There's a lot of information here so I'll try to answer directly and clear up anything that's incorrect. First and foremost, BitLocker drive encryption and the built-in encryption on the SED are two mutually exclusive forms of encryption and I would not recommend running both due the likely significant performance impact.
If you are using the built-in drive encryption (and it appears you are), then there's no need to use BitLocker. The SED stores the key on the drive controller (hardware outside of the OS) so it's faster and technically more secure without a TPM (although there are publicly known attacks against SEDs from Samsung and Seagate (and BitLocker for that matter)).
As far as your questions go:
- Does this mean my drive is encrypted?
Well, yes. But what you're confusing is BitLocker with the built-in drive encryption on the SSD. As previously stated, they are two distinct forms of drive encryption. You are receiving the message, "your administrator must set the allow bitlocker without a compatible tpm" because you don't have a TPM and by default, BitLocker wants to store the key in the TPM for the additional security measure. If you change this setting, you can still use BitLocker but the key is stored on the drive and can be stolen/reclaimed by someone with the right tools and know-how. I'd also like to reiterate, dont' use both the SED encryption and BitLocker. It's redudnant and will likely destroy your IO experience.
- Or do I need to override the TPM setting and setup bit locker still and then bit locker with use the hardware encryption on the drive?
If you want to use BitLocker over the SED built-in encryption, you'll need to remove the encryption which will wipe the drive, reinstall your OS without the built-in encryption and then enable BitLocker without TPM.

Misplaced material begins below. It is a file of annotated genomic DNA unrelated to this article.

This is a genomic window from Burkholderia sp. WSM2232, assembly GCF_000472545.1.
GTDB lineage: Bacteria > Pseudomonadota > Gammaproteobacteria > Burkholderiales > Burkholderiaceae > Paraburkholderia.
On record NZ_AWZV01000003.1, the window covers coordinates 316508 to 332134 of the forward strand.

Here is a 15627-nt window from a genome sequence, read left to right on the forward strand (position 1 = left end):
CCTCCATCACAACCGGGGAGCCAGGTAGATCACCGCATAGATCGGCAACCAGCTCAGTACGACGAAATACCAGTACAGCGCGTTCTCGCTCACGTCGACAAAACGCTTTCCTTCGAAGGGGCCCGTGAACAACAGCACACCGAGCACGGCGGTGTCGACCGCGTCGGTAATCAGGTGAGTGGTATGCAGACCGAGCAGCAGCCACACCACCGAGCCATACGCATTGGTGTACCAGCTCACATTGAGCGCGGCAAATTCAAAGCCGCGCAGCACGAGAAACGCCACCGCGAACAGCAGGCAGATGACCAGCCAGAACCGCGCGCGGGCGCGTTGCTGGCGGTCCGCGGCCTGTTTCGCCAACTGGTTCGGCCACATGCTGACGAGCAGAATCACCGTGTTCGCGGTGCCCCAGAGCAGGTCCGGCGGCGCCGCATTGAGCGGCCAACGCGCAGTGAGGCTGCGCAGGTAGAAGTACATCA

- Or do I need to set a BIOS system password?
If you're concerned about people having physical access to your machine, it's best practice to set a BIOS password. However, know that there are many nullifying circumstances with this:
- If you allow your laptop to boot to every capable bootable device technology on the laptop, the BIOS password is functionally irrelevant as they'll just boot off of CD or USB to another OS, mount your drive, unencrypt it, and get your info. <-- this isn't trivial, but certainly far from unlikely.
- If someone has physical access to your laptop, they can perform the J38/39 jumper reset to unset the BIOS password (this still works, I did it about 3 months ago on a brand new Dell).
Edit: As stated in the comments, if you enable BitLocker, it can and will prefer to use the hardware encryption enabled by the SED due to performance reasons. However, as it's not yet enabled and your Samsung software is saying the drive is encrypted, it's probably using the built-in method on the SED.